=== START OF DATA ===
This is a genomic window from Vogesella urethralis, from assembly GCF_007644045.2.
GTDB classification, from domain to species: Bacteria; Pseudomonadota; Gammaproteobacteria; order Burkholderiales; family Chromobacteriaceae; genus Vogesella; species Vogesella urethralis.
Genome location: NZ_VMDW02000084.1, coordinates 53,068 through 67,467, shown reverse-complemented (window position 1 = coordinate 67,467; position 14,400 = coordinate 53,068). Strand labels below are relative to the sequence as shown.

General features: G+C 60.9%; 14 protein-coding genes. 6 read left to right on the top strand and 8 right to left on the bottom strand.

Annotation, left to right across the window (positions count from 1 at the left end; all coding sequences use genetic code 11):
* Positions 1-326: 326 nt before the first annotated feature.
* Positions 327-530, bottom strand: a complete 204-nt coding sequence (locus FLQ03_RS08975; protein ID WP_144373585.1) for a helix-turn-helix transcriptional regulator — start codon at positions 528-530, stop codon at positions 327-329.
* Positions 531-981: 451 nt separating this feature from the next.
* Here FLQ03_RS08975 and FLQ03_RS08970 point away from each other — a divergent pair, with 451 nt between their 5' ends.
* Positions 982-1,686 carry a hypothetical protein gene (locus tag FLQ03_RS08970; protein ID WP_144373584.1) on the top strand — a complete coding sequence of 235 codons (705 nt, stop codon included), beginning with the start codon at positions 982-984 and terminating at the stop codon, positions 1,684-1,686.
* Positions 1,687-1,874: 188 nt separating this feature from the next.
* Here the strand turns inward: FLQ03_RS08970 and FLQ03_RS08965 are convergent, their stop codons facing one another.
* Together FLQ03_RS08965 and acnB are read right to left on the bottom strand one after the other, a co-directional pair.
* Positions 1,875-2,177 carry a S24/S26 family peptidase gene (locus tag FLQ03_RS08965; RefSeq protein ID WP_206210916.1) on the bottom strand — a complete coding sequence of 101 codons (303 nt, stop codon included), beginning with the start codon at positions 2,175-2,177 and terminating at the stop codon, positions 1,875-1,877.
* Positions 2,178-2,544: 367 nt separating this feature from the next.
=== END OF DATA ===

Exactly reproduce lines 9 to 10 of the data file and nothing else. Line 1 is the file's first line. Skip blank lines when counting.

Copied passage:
* Here FLQ03_RS08975 and FLQ03_RS08970 point away from each other — a divergent pair, with 451 nt between their 5' ends.
* Positions 982-1,686 carry a hypothetical protein gene (locus tag FLQ03_RS08970; protein ID WP_144373584.1) on the top strand — a complete coding sequence of 235 codons (705 nt, stop codon included), beginning with the start codon at positions 982-984 and terminating at the stop codon, positions 1,684-1,686.